Boundary South of the Entrance Road.
In February of 1987, a KSU intern working for the Park Department developed
a report for making Warner Park improvements.  Again, nothing was done and
no improvements were done.
In 1990, the Southwest gate of Warner Park was closed, barricaded and
locked. This action was stated as being temporary.1
In 1996, Bill Warner made the following proposals to the Park Board:
A. Redefine Warner Park as a Public Community Park and reestablish all of
the park as originally agreed upon as "Warner Memorial Park."
B. Reestablish the boundary lines of the park.2
C. Provide Public Access (open west road), and also develop appropriate
access using the Northeast corner and/or open other gifted land.
D. Restore natural areas! Specifically, clear cedars which have grown
because of lack of proper burning.  This was particularly important on the
east end of Warner Park which restricts the view to the north, east and
E. Build three (3) restrooms with drinking water to be located on the
southwest corner, the east side, and the Central Valley area.
F. Construct public picnic (either new or rehabilitated) use areas for
accessibility of the general public, which includes the handicapped,
especially the eastern area  of the park.  Construct informal game areas.4
G. Improve signs.5
H. Establish regular yearly budget of improvements of the park.
I. Establish day use rules, park curfew rules, and RCPD patrol of the park.
In 1997 Agnes Warner, Kern and Bessis' daughter-in-law, offered the Park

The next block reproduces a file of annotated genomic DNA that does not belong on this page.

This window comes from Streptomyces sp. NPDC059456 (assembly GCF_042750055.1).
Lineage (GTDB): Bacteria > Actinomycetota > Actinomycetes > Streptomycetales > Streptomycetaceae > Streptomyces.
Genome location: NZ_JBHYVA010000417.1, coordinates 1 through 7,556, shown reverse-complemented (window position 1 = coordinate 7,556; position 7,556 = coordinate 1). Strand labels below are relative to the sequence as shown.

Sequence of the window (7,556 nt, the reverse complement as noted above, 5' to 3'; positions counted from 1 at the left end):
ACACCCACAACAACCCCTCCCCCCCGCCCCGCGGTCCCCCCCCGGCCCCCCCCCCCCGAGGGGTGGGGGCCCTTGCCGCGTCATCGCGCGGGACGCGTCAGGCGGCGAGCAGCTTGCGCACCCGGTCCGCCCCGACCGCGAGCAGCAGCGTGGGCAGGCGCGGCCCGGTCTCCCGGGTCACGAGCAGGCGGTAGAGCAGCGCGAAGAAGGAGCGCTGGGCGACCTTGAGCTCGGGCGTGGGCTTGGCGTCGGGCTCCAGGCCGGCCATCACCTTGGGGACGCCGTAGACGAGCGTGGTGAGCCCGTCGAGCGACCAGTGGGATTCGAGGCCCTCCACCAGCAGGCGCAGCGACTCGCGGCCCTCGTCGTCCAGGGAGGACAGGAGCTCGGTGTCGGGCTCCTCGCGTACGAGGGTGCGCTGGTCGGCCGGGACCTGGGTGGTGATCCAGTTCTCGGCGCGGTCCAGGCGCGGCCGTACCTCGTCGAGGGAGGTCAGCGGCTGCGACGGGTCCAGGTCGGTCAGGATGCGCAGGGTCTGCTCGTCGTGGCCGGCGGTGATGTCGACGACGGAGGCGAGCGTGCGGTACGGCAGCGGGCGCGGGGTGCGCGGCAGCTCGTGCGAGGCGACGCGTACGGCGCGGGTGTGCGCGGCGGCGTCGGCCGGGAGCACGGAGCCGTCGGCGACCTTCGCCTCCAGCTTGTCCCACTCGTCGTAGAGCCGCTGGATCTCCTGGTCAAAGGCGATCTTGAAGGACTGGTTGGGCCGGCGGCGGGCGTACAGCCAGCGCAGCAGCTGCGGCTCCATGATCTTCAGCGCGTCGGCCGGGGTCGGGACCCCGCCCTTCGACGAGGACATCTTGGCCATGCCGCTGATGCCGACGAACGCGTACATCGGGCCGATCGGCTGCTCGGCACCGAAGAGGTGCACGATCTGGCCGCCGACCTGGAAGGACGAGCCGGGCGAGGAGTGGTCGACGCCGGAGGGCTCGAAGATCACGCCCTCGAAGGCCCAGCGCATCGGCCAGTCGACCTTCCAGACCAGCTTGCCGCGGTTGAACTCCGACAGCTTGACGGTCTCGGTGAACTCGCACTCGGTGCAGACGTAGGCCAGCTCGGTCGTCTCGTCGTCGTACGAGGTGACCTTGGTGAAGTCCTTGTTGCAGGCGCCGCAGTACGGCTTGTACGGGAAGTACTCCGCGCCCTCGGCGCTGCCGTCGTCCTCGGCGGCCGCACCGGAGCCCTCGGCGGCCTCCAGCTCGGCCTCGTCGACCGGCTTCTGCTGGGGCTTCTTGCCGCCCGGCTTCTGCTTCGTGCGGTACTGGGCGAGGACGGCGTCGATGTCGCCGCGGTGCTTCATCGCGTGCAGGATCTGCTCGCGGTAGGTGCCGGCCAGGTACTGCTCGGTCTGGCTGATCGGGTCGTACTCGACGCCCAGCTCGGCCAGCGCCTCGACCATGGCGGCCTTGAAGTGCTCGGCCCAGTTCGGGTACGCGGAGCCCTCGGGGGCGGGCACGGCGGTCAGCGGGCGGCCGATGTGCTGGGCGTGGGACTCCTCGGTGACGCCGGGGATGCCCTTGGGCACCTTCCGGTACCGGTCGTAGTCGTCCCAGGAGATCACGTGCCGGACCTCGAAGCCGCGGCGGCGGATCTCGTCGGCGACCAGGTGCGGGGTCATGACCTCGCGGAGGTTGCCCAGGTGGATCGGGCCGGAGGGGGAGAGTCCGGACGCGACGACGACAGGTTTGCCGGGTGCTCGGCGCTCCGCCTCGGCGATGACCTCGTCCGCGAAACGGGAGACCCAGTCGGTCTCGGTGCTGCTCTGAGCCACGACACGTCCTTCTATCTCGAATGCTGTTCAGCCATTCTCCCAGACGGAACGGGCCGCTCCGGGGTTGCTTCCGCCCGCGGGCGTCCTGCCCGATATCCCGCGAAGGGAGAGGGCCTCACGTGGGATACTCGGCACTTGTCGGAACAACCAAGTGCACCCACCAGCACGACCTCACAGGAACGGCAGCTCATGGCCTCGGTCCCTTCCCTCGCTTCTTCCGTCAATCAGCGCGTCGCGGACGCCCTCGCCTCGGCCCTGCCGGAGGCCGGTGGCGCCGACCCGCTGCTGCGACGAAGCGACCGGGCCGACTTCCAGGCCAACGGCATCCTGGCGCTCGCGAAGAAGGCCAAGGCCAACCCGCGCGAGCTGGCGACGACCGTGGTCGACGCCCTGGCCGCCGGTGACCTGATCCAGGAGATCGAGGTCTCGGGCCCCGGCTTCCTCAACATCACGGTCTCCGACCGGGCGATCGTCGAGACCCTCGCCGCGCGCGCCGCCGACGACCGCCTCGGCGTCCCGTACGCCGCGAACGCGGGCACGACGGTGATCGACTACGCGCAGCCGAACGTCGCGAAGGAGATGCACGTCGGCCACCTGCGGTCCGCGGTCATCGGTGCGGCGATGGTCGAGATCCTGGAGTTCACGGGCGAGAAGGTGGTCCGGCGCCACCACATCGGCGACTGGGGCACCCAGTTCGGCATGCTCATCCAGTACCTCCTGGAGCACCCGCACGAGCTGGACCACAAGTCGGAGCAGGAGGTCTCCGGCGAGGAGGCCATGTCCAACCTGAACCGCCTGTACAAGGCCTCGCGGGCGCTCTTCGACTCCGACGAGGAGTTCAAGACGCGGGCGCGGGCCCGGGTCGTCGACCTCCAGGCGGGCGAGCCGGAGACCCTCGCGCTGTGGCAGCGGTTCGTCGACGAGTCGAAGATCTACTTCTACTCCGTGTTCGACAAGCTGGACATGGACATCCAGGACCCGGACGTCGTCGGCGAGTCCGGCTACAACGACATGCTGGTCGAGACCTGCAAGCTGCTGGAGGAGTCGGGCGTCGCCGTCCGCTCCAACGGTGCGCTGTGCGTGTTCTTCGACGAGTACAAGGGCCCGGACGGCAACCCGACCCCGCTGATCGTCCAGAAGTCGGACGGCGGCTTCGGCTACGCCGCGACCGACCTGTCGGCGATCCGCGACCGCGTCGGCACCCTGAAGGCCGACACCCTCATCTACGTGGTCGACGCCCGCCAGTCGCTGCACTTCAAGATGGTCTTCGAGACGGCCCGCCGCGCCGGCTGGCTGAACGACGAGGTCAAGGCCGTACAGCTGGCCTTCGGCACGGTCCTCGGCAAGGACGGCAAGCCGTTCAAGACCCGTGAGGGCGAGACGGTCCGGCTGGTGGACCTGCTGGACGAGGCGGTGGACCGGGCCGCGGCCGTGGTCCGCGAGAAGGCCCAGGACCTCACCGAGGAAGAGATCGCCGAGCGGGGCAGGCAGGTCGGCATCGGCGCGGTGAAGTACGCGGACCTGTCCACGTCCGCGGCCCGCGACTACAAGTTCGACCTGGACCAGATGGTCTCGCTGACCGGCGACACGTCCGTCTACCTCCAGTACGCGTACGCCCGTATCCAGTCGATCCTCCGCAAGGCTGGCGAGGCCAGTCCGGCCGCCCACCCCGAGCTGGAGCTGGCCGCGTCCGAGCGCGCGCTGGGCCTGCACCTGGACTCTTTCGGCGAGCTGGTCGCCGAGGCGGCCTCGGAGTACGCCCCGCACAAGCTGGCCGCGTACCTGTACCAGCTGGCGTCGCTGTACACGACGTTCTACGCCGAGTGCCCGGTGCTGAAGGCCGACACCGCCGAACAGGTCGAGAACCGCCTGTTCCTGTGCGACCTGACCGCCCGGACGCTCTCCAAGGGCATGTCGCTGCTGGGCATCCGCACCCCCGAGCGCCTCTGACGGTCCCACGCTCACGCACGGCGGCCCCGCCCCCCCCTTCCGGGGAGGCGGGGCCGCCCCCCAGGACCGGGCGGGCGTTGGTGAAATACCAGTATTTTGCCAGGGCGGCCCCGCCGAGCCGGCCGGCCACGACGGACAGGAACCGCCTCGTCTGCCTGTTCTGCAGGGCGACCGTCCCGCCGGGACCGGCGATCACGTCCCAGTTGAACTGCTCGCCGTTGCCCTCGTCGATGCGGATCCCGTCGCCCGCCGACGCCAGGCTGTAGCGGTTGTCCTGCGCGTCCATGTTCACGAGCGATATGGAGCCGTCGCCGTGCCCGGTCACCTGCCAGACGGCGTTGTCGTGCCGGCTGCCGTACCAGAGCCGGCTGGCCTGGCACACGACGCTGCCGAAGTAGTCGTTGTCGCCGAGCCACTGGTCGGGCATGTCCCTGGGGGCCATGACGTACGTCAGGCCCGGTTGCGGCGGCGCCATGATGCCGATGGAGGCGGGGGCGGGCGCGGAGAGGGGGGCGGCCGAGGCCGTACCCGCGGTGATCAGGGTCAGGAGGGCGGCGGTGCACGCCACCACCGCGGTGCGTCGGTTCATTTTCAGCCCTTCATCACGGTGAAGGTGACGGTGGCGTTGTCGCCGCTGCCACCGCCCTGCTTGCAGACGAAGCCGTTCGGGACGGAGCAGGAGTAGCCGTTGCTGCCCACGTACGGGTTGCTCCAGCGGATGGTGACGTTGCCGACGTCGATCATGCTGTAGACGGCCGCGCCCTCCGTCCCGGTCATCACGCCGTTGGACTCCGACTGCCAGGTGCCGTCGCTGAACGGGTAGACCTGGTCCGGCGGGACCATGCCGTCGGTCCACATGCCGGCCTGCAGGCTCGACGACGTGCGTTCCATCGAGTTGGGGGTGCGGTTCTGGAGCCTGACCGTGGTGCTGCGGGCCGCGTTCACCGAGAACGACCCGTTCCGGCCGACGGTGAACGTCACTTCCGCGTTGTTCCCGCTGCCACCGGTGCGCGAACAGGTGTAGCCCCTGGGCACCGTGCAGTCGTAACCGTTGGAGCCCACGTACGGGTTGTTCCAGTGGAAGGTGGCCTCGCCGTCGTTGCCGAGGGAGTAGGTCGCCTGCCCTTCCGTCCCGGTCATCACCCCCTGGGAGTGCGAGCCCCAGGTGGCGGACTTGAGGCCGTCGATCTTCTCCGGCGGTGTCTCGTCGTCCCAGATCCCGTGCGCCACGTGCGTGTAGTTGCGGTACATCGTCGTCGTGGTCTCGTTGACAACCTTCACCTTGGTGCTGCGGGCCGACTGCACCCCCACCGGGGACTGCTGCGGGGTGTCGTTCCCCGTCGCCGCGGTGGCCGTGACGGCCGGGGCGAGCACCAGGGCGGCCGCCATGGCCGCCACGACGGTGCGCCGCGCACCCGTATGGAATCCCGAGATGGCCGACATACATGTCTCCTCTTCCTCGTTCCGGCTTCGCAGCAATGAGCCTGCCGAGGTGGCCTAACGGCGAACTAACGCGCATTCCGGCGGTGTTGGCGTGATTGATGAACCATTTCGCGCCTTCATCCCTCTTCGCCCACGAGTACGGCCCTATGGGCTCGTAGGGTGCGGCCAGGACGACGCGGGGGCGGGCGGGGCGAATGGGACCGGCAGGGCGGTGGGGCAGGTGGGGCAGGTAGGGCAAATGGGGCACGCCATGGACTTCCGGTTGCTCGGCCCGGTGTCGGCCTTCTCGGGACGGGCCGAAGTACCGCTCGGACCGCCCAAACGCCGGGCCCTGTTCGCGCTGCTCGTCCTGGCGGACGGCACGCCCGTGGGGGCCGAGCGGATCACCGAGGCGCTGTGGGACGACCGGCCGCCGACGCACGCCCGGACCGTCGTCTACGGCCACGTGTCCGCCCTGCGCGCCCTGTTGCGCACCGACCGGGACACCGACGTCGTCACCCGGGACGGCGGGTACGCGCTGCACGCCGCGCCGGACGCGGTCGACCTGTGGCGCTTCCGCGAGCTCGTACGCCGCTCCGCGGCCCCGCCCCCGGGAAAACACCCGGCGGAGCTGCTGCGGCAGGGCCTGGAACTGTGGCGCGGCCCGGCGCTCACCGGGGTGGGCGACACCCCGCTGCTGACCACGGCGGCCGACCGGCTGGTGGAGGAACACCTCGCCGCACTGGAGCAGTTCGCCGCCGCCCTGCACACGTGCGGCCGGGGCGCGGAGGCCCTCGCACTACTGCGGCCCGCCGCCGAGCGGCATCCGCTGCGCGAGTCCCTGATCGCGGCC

Commission $5,000 per year for 5 years to provide an appropriate east side
access to Warner Park.  Her offer was denied and rejected.
1 This was in direct violation of the American Disabilities Act which was
passed and signed into Federal Law of July 26, 1990, Section 504, that
states any actions concerning the public access of public parks. The
Accommodations of the law proved individuals may file complaints with the
U.S. Department of Justice and/or bring private Lawsuits upon the offending
2 That has been done.
3 The west side was done, but the east side was ignored.
4 Construct playgrounds, trails, etc., with the intention of  meeting the
ADA (American Disabilities Association) requirements.
5 Appropriate signs were needed on K-113, K-118, Schuss Road, Warner Park
Road and at both of the Park's Entrances.
6 This was agreed upon and accepted by the Park Commission and the land was
Land: The Original 40 acres, Donated 10 more acres if the Park was named,
"Warner memorial Park.6, 1.35 acres was given for Warner Park Road.
Total land given by the Warner Family was 51.35 acres.
Money: $1,500 was returned to City and/or Park Board when City/Park Board
purchased 30 additional for $6,000., 1,000 was donated by two sons of the
Warner Family for improvements.
Total amount of money provided by the Warner Family equals $3,500.
Schuss Family donated 1.43 acres.
Johns Family donated 1.26 acres.
Total land donated by friends and neighbors equals 2.69 acres.
Community members donated $8,000, Sertoma Club donated $4,500
Total amount of money donated by community equals $12,500.
National Guard built roads and helped on other facilities.
Bayer Construction built roads and helped on other facilities.
Construction of picnic area
Construction of play area
Construction of Archery course
Construction of Frisbee course
Construction of Military trail